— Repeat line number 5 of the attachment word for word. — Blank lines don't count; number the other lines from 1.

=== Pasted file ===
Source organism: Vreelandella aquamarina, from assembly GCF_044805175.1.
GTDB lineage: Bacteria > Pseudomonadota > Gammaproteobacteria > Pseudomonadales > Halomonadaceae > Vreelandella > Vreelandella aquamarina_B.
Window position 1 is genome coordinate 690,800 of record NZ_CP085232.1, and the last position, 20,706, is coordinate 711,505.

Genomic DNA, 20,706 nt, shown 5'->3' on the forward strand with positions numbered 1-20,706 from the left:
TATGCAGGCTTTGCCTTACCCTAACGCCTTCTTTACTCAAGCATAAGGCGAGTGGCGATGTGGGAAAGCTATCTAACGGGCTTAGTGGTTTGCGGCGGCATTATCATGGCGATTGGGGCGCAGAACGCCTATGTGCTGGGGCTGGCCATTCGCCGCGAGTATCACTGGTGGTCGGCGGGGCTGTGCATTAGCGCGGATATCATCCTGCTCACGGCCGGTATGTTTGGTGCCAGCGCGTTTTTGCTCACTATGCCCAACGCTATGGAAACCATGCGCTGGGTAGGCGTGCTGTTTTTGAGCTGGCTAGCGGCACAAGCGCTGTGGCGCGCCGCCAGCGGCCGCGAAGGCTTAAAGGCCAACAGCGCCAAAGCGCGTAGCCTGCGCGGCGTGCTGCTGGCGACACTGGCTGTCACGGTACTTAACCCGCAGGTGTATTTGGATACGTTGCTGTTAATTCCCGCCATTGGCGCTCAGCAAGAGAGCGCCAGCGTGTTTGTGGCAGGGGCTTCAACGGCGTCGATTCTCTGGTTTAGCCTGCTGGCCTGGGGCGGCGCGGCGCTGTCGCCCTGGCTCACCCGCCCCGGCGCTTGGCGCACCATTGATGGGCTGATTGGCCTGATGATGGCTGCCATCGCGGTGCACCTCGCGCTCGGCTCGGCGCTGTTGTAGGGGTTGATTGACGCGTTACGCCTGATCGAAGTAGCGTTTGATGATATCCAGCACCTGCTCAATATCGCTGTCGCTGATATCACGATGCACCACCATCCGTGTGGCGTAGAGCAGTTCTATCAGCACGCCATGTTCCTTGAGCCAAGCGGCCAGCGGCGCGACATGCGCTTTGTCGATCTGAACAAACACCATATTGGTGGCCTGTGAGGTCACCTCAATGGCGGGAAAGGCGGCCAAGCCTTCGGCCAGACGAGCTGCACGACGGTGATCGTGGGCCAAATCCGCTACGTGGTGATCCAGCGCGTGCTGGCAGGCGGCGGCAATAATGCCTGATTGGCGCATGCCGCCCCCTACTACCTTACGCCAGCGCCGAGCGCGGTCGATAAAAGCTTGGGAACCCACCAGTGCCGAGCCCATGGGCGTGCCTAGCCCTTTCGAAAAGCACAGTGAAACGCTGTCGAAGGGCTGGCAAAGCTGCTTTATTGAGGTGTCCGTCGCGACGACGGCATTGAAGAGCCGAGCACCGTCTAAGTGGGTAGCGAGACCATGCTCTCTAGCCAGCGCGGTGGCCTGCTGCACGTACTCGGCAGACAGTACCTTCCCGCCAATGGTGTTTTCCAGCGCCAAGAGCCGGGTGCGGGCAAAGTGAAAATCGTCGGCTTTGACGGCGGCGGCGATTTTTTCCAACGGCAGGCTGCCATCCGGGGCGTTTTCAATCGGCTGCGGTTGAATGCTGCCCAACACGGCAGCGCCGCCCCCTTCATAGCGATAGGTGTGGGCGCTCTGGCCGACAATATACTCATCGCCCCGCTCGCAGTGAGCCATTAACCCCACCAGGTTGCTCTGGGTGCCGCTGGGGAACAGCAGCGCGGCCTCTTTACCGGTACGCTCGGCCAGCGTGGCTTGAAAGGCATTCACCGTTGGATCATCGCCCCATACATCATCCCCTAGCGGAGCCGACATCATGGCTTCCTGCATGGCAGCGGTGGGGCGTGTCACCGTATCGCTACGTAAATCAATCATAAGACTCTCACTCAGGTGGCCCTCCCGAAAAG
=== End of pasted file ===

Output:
TATGCAGGCTTTGCCTTACCCTAACGCCTTCTTTACTCAAGCATAAGGCGAGTGGCGATGTGGGAAAGCTATCTAACGGGCTTAGTGGTTTGCGGCGGCATTATCATGGCGATTGGGGCGCAGAACGCCTATGTGCTGGGGCTGGCCATTCGCCGCGAGTATCACTGGTGGTCGGCGGGGCTGTGCATTAGCGCGGATATCATCCTGCTCACGGCCGGTATGTTTGGTGCCAGCGCGTTTTTGCTCACTATGCCCAACGCTATGGAAACCATGCGCTGGGTAGGCGTGCTGTTTTTGAGCTGGCTAGCGGCACAAGCGCTGTGGCGCGCCGCCAGCGGCCGCGAAGGCTTAAAGGCCAACAGCGCCAAAGCGCGTAGCCTGCGCGGCGTGCTGCTGGCGACACTGGCTGTCACGGTACTTAACCCGCAGGTGTATTTGGATACGTTGCTGTTAATTCCCGCCATTGGCGCTCAGCAAGAGAGCGCCAGCGTGTTTGTGGCAGGGGCTTCAACGGCGTCGATTCTCTGGTTTAGCCTGCTGGCCTGGGGCGGCGCGGCGCTGTCGCCCTGGCTCACCCGCCCCGGCGCTTGGCGCACCATTGATGGGCTGATTGGCCTGATGATGGCTGCCATCGCGGTGCACCTCGCGCTCGGCTCGGCGCTGTTGTAGGGGTTGATTGACGCGTTACGCCTGATCGAAGTAGCGTTTGATGATATCCAGCACCTGCTCAATATCGCTGTCGCTGATATCACGATGCACCACCATCCGTGTGGCGTAGAGCAGTTCTATCAGCACGCCATGTTCCTTGAGCCAAGCGGCCAGCGGCGCGACATGCGCTTTGTCGATCTGAACAAACACCATATTGGTGGCCTGTGAGGTCACCTCAATGGCGGGAAAGGCGGCCAAGCCTTCGGCCAGACGAGCTGCACGACGGTGATCGTGGGCCAAATCCGCTACGTGGTGATCCAGCGCGTGCTGGCAGGCGGCGGCAATAATGCCTGATTGGCGCATGCCGCCCCCTACTACCTTACGCCAGCGCCGAGCGCGGTCGATAAAAGCTTGGGAACCCACCAGTGCCGAGCCCATGGGCGTGCCTAGCCCTTTCGAAAAGCACAGTGAAACGCTGTCGAAGGGCTGGCAAAGCTGCTTTATTGAGGTGTCCGTCGCGACGACGGCATTGAAGAGCCGAGCACCGTCTAAGTGGGTAGCGAGACCATGCTCTCTAGCCAGCGCGGTGGCCTGCTGCACGTACTCGGCAGACAGTACCTTCCCGCCAATGGTGTTTTCCAGCGCCAAGAGCCGGGTGCGGGCAAAGTGAAAATCGTCGGCTTTGACGGCGGCGGCGATTTTTTCCAACGGCAGGCTGCCATCCGGGGCGTTTTCAATCGGCTGCGGTTGAATGCTGCCCAACACGGCAGCGCCGCCCCCTTCATAGCGATAGGTGTGGGCGCTCTGGCCGACAATATACTCATCGCCCCGCTCGCAGTGAGCCATTAACCCCACCAGGTTGCTCTGGGTGCCGCTGGGGAACAGCAGCGCGGCCTCTTTACCGGTACGCTCGGCCAGCGTGGCTTGAAAGGCATTCACCGTTGGATCATCGCCCCATACATCATCCCCTAGCGGAGCCGACATCATGGCTTCCTGCATGGCAGCGGTGGGGCGTGTCACCGTATCGCTACGTAAATCAATCATAAGACTCTCACTCAGGTGGCCCTCCCGAAAAG